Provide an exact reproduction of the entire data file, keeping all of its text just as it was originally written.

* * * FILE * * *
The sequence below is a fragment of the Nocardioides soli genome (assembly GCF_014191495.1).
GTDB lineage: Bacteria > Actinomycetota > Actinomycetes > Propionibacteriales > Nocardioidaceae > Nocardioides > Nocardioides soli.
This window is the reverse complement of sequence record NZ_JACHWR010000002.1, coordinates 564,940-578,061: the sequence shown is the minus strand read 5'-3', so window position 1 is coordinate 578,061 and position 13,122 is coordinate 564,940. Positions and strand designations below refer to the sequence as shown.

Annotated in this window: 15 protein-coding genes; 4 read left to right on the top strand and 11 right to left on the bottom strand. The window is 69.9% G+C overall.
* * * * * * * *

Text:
The sequence below is a fragment of the Nocardioides soli genome (assembly GCF_014191495.1).
GTDB lineage: Bacteria > Actinomycetota > Actinomycetes > Propionibacteriales > Nocardioidaceae > Nocardioides > Nocardioides soli.
This window is the reverse complement of sequence record NZ_JACHWR010000002.1, coordinates 564,940-578,061: the sequence shown is the minus strand read 5'-3', so window position 1 is coordinate 578,061 and position 13,122 is coordinate 564,940. Positions and strand designations below refer to the sequence as shown.

Annotated in this window: 15 protein-coding genes; 4 read left to right on the top strand and 11 right to left on the bottom strand. The window is 69.9% G+C overall.